ProLiteracy Worldwide

Every adult has a right to literacy

aka ProLiteracy   |   Syracuse, NY   |  www.proliteracy.org

Mission

ProLiteracy's mission is to change lives and communities through the power of adult literacy. ProLiteracy develops and promotes adult literacy learning, content, programs and advocacy to help adult learners. We aim to address the 43 million adults in the United States that read at lower than a third grade level and the 790 million internationally who do not read well in their native languages. Our goal is to help literacy programs increase the quantity and quality of services provided.

Ruling year info

1973

President and CEO

Mr. Mark Vineis

Main address

101 Wyoming Street

Syracuse, NY 13204 USA

Show more contact info

Formerly known as

Laubach Literacy International

Literacy Volunteers of America

EIN

16-6076384

NTEE code info

Adult, Continuing Education (B60)

Adult, Continuing Education (B60)

Adult, Continuing Education (B60)

IRS filing requirement

This organization is required to file an IRS Form 990 or 990-EZ.

Sign in or create an account to view Form(s) 990 for 2020, 2019 and 2018.
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Communication

Blog

Programs and results

What we aim to solve

SOURCE: Self-reported by organization

Around the globe there are approximately 800 million people who are low literate or non-literate. In the U.S., one in six adults read at a third grade level or below. When adults have low literacy, their children often do not receive the in-home help they need to be academically successful, the adults are often in jobs with little to no income growth potential and it severely hurts their self confidence.

ProLiteracy works to address adults with low literacy and the programs that serve them by making more programming available, offering the best training and resources for literacy programs, and advocating for adult literacy. We want adult learners to have a dignified learning experience with the most highly skilled instructors and programs all around the world.

Our programs

SOURCE: Self-reported by organization

What are the organization's current programs, how do they measure success, and who do the programs serve?

Literacy Advocacy

ProLiteracy creates and promotes materials to advocate and raise the public's awareness about adult literacy. We do this through primary and secondary research, dissemination of information, working with Congressional representatives and local literacy programs. We also spread the word about the importance of adult literacy through multi media channels.

Population(s) Served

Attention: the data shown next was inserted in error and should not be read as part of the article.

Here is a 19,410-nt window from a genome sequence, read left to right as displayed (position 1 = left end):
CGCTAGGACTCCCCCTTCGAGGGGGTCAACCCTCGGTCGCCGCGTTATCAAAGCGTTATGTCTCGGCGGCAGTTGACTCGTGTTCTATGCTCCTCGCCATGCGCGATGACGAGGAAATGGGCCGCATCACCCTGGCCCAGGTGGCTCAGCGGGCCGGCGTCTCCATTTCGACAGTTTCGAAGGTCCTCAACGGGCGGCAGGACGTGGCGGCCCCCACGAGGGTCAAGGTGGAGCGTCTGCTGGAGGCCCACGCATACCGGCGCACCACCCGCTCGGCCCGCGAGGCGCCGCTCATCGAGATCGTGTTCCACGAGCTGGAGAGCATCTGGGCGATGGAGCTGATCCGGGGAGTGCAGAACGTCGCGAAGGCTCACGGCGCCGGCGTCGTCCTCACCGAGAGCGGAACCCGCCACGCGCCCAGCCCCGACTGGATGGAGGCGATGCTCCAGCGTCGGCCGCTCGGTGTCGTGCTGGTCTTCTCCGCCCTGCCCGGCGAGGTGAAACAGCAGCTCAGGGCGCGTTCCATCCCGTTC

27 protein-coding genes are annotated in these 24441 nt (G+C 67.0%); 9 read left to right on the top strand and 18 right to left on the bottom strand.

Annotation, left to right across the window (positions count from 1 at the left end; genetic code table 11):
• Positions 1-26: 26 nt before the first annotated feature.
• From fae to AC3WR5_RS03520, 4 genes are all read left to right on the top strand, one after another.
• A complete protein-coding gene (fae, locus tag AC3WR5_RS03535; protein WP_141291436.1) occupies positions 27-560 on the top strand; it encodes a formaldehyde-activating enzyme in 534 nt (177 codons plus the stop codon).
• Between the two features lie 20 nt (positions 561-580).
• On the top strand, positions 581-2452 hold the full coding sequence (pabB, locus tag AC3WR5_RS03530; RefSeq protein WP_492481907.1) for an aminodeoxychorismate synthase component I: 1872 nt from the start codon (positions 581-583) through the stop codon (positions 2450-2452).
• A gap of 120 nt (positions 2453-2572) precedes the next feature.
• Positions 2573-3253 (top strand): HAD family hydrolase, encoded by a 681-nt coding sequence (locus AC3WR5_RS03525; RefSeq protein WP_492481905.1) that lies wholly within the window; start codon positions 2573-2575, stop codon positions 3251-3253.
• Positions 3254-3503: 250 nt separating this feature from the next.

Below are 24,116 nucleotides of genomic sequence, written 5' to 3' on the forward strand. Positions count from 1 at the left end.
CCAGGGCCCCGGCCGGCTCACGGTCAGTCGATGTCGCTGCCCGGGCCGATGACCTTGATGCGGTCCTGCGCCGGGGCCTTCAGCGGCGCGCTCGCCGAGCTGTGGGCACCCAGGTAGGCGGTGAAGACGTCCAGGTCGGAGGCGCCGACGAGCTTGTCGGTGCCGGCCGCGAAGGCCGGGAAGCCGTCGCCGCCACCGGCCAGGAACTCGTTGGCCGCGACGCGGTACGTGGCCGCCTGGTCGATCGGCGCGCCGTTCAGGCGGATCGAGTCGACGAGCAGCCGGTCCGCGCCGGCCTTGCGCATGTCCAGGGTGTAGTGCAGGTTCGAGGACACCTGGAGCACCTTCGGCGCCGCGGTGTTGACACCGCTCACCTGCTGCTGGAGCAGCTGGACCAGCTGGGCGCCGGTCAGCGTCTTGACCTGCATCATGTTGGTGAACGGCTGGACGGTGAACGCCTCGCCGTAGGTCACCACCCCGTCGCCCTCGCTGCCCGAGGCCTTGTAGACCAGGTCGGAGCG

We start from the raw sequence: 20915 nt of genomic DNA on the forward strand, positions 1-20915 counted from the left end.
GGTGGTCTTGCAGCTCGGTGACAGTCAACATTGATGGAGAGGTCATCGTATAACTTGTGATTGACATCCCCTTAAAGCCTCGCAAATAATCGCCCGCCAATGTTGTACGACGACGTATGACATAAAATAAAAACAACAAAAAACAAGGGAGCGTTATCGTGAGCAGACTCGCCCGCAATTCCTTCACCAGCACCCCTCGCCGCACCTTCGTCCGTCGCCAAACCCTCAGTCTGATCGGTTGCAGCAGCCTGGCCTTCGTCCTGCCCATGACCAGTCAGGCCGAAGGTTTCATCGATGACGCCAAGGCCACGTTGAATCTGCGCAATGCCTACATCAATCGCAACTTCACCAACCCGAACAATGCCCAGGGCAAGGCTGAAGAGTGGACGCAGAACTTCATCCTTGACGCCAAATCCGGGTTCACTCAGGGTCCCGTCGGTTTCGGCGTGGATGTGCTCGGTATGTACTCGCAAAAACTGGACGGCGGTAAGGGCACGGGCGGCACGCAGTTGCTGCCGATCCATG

Adults
Economically disadvantaged people

All around the world, literacy has the power to change lives and transform communities. Equipped with basic reading and writing skills, African women can start microbusinesses, poverty-stricken Colombians can resist gang violence, and Indian families can fight AIDS. New courage and capabilities are born—and they all come to life when people learn to read.
Here at ProLiteracy, we’ve seen proof that literacy can change the world. As part of a vi­brant global network made up of more than 2,000 domestic members and international partners, we’ve worked together to reduce poverty, improve public health, and advance human rights in communities and countries around the world.
We work with adult learners on literacy and social change initiatives that address some of the world’s most pressing issues, including:
Health—Developing medical facilities and services, creating campaigns to prevent or treat disease.
Economic Self-reliance—Starting microenterprise, microcredit, or agricultural projects, and making improvements to community infrastructure.
Environment—Protecting natural resources and lessening the impact of environmental damage
Education—Creating educational programs and schools for children or adults.
Peace—Resolving conflict and increasing understanding among different populations.
Human Rights/Status of Women—Promoting human rights and reducing abuse of women.

Population(s) Served
Adults
Families

The Expanding Access program partners literacy programs with social service providers to bring adult literacy services to people who need them.

Population(s) Served
Adults
Women and girls

For more than 40 years, New Readers Press(http://www.newreaderspress.com/) , ProLiteracy's publishing division, has provided educators with the instructional tools they need to teach adult students and older teens the skills for functioning in the world today.
 
To ensure that our materials are based on sound instructional methodology, New Readers Press solicits feedback from educators during the development process. Our materials are available in a variety of media - program directors, teachers, and students can use the format that best suits their needs. Even our flagship publication, the weekly newspaper News for You(http://www.newreaderspress.com/Items.aspx?hierId=0750) , now delivers articles online (http://www.newreaderspress.com/Items.aspx?hierId=0783) with audio. Endeavor(http://www.newreaderspress.com/Items.aspx?hierId=1220) , the new reading and language arts series, is based on the latest evidence-based research.